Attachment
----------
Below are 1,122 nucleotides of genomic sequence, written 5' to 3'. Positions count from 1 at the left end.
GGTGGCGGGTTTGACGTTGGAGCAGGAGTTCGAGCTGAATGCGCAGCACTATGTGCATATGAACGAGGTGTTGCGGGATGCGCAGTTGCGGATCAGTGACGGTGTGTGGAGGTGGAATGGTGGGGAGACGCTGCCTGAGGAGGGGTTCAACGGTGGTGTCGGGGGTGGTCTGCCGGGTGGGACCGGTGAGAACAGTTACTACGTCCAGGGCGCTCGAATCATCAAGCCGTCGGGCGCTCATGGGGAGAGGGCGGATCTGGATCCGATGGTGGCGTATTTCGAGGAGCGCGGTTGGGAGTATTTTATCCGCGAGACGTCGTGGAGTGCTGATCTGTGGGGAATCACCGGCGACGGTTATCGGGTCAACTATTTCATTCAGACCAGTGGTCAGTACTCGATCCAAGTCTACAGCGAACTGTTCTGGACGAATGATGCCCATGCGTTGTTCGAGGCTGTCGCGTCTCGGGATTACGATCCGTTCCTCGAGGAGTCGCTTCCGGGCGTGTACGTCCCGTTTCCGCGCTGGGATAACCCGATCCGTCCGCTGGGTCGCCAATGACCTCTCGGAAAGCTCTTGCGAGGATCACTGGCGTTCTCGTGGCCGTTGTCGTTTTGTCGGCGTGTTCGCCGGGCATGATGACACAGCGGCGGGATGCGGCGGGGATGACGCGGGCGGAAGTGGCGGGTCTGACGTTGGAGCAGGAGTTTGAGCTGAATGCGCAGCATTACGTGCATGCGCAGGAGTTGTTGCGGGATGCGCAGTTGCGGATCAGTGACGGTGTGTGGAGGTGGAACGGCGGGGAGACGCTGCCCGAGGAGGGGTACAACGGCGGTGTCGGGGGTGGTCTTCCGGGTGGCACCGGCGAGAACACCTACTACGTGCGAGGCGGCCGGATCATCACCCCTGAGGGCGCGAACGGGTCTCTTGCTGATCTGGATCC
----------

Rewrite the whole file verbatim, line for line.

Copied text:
Below are 1,122 nucleotides of genomic sequence, written 5' to 3'. Positions count from 1 at the left end.
GGTGGCGGGTTTGACGTTGGAGCAGGAGTTCGAGCTGAATGCGCAGCACTATGTGCATATGAACGAGGTGTTGCGGGATGCGCAGTTGCGGATCAGTGACGGTGTGTGGAGGTGGAATGGTGGGGAGACGCTGCCTGAGGAGGGGTTCAACGGTGGTGTCGGGGGTGGTCTGCCGGGTGGGACCGGTGAGAACAGTTACTACGTCCAGGGCGCTCGAATCATCAAGCCGTCGGGCGCTCATGGGGAGAGGGCGGATCTGGATCCGATGGTGGCGTATTTCGAGGAGCGCGGTTGGGAGTATTTTATCCGCGAGACGTCGTGGAGTGCTGATCTGTGGGGAATCACCGGCGACGGTTATCGGGTCAACTATTTCATTCAGACCAGTGGTCAGTACTCGATCCAAGTCTACAGCGAACTGTTCTGGACGAATGATGCCCATGCGTTGTTCGAGGCTGTCGCGTCTCGGGATTACGATCCGTTCCTCGAGGAGTCGCTTCCGGGCGTGTACGTCCCGTTTCCGCGCTGGGATAACCCGATCCGTCCGCTGGGTCGCCAATGACCTCTCGGAAAGCTCTTGCGAGGATCACTGGCGTTCTCGTGGCCGTTGTCGTTTTGTCGGCGTGTTCGCCGGGCATGATGACACAGCGGCGGGATGCGGCGGGGATGACGCGGGCGGAAGTGGCGGGTCTGACGTTGGAGCAGGAGTTTGAGCTGAATGCGCAGCATTACGTGCATGCGCAGGAGTTGTTGCGGGATGCGCAGTTGCGGATCAGTGACGGTGTGTGGAGGTGGAACGGCGGGGAGACGCTGCCCGAGGAGGGGTACAACGGCGGTGTCGGGGGTGGTCTTCCGGGTGGCACCGGCGAGAACACCTACTACGTGCGAGGCGGCCGGATCATCACCCCTGAGGGCGCGAACGGGTCTCTTGCTGATCTGGATCC